The pandemic has effectively ended many of our usual beauty routines, from blowouts to facials to manicures. And while we don’t have anywhere to go to show off our style just yet, we have been impressed by the number of clever options the beauty industry has come up with to help us feel pampered and put-together at home.
One of the hardest things to nail by yourself is manicures. Unless you’re ambidextrous, we’d bet you’ve had a tedious time trying. That’s why we’ve pulled together the most clever solutions for manicures at home—a perfect way to sit back, relax, and treat yourself while we all wait out the pandemic.
Scratch Nail Wraps
Scratch nail wraps by nail artist Nina Park will give you a high-end designer manicure at home—for $10 and in just a few minutes. The super-thin, patterned nail wraps are made from “5-free” vegan polish ink (read: they’re made without the five toxic chemicals typically found in nail polish) and come in a range of shades, from elegant solids and sweet florals to edgy geometric designs. They lie flush on the nail bed (Park compares the texture to smooth medical tape) and, for those who overdid the acrylics before the pandemic, are damage-free and actually protect your nails from breakage.
Olive & June Poppy
If you’ve ever tried (and failed) to paint your nails by yourself, let us introduce you to Olive & June’s Poppy. This nifty tool creates a large, easy-to-hold handle for your nail polishes, giving you better grip, smoother strokes, and all-around better control over your polish—especially when you have to use your nondominant hand. It’s compatible with any of Olive & June’s polishes—which are vegan, cruelty-free, and made without seven harsh chemicals typically found in nail polish. You can buy them separately or get The Mani System, which includes a polish, Poppy, and other manicure essentials for $50.
Sundays nontoxic nail polish
If you’re trying to clean up your beauty products even beyond 5-free, Sundays’ nontoxic nail polishes and nail care products might be just what you’re looking for. While you can’t visit the New York-based wellness salon’s storefront right now, you can still buy its long-lasting, trendy-colored polishes—which are free of chemicals such as formaldehyde, toluene, DBP, formaldehyde resin, and camphor. In fact, these polishes are so clean, one Fast Company editor reports they don’t even smell like regular nail polish, describing a “natural, essential oil scent that’s actually really pretty.” Pair the polish with the company’s Healing Cuticle Serum, made with bacteria-fighting myrrh and moisturizing jojoba oils, to leave your hands looking (and smelling) beautiful.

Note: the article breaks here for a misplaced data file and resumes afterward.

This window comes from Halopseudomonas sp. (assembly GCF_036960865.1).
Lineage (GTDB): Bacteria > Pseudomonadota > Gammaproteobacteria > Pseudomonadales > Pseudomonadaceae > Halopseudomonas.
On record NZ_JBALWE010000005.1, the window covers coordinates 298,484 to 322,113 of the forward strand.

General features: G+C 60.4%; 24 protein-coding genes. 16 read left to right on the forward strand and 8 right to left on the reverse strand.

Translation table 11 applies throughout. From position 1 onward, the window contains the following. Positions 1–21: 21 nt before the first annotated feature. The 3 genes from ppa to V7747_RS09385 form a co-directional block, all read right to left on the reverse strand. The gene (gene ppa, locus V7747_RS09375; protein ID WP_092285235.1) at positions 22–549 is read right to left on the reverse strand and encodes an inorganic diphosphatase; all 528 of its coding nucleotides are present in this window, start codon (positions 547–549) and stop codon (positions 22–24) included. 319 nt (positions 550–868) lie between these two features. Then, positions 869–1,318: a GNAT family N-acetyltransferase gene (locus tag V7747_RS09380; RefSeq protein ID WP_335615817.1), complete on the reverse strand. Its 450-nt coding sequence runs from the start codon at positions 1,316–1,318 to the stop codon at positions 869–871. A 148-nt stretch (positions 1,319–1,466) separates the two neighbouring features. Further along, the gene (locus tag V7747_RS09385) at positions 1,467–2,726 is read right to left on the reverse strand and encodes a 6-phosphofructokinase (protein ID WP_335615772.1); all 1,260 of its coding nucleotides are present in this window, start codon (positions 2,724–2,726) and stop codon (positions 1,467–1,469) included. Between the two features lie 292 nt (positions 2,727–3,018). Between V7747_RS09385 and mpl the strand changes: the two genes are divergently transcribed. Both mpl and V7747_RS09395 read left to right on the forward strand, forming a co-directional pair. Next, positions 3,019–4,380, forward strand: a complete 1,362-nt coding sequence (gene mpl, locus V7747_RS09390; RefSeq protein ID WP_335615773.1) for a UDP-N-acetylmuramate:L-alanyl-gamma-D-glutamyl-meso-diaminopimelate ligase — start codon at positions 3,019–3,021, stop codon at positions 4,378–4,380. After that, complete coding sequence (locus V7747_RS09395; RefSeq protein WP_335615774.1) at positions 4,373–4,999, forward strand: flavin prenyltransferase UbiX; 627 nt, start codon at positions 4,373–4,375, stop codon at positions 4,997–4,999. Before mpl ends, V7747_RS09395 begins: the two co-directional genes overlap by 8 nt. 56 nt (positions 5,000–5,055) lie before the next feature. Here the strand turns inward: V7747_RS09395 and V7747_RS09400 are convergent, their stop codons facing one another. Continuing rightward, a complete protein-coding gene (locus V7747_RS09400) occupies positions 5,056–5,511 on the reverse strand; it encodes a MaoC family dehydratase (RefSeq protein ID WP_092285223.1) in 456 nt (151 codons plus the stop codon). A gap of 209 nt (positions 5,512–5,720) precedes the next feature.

The Hand Cream by Nécessaire
Part of having hands that look (and feel) good is a good hand cream, and Nécessaire’s obsessively researched lotions are some of the best we’ve come across. The company was founded by Into the Gloss cofounder Nick Axelrod and former Estée Lauder executive Randi Christiansen—two people who know a lot about formulating beauty products. The company’s extensive “yes list” and “no list” show all the ingredients it does and doesn’t use, as well as its Environmental Working Group ratings. The resulting line is free of irritating ingredients like parabens, phthalates, sulfates, or silicones, and fragrances. Sephora beauty director Myiesha Sewell says: “[It] contains niacinamide, hyaluronic acid, and marula oil, which are ingredients known to improve overall hydration and moisture retention in the skin. Wet skin accepts moisture a lot easier than dry skin, so I apply it right after I wash my hands or straight out of the shower.”
Sundays Soy Nail Polish Remover
If you’re going to do your nails at home, you’ll have to remove the polish eventually, but anyone who’s used nail polish remover before knows how harsh it can be just from the smell alone. Sundays’ nontoxic, soy-based nail polish remover eliminates the harsh fumes and potential side effects of acetone and replaces it with soy and citrus oils to gently remove polish and add moisture back into the nail. Sundays founder Amy Ling Lin notes that while acetone removes polish more quickly, she believes the act of home manicures should be savored. “I think right now people’s self-care mentality is focused on taking time to take care of your body,” she says. “Like slow fashion, this is slow beauty. Your nails will get better because of your effort.”
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